If you planted garlic last fall, as we did, by now you should be seeing vigorous green top growth. How vigorous can depend on many things. Variety of garlic you planted, clove size that was planted and soil conditions are all major factors. If You are not seeing vigorous green growth you will probably need to add some nitrogen fertilizer to give it a boost. It is recommended that nitrogen only be given up until the time that the bulbs start forming. This article explains that bulbs start forming around the time the ground temperature reaches around 60 degrees. http://greyduckgarlic.com/Southern_Garlic_Grower_Guide.html Another article I read said that bulbs start forming around Memorial day. That article I’m assuming was referring to growing garlic in a cooler, northern climate like ours.
This time of year it is also important to make sure that garlic is getting enough water. This year our problem has been too much water, since we have had “April showers” in January, February, March, April and the first part of May. Although our garlic has shown signs of being stressed with some yellowing of the leaves, due to too much water, we are optimistic that we will have a decent crop.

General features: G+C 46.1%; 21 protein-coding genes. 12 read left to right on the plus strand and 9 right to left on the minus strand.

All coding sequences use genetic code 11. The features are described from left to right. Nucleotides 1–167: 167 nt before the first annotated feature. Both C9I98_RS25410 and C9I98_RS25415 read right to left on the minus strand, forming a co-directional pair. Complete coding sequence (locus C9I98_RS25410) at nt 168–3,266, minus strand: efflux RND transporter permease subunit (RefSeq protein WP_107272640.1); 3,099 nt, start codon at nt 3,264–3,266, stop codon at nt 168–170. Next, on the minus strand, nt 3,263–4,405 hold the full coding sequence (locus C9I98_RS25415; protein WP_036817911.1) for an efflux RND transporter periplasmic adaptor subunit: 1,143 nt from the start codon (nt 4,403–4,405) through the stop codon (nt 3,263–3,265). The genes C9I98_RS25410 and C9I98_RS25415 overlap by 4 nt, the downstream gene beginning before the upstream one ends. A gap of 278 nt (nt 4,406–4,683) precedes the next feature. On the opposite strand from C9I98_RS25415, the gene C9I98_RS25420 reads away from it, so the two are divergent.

It is recommended that garlic receive 1 inch of water a week during dry periods up until about two weeks before harvest. At this time we have no intention of watering the garlic anytime soon.
Keeping garlic weeded is the other chore that needs to be done from now until harvest. “Weed early, weed often” seems to be a garlic growers mantra as I seen it written in more then one article that I’ve read about growing garlic. Last week my husband and I spent several hours on two separate days weeding the garlic. Weeding garlic is something that needs to be done by hand, especially if it is planted with several rows close together, like our is. At this point the weeds were still small and with the ground being wet the weeds came out easily. I believe this is the reason for the “weed early” advice. As bulb formation begins making sure the garlic weed free is even more important, as garlic that is crowded by weeds or roots of weeds will produce smaller bulbs. I do expect that we will be on our hands and knees weeding the garlic a couple more times before harvest. 🙂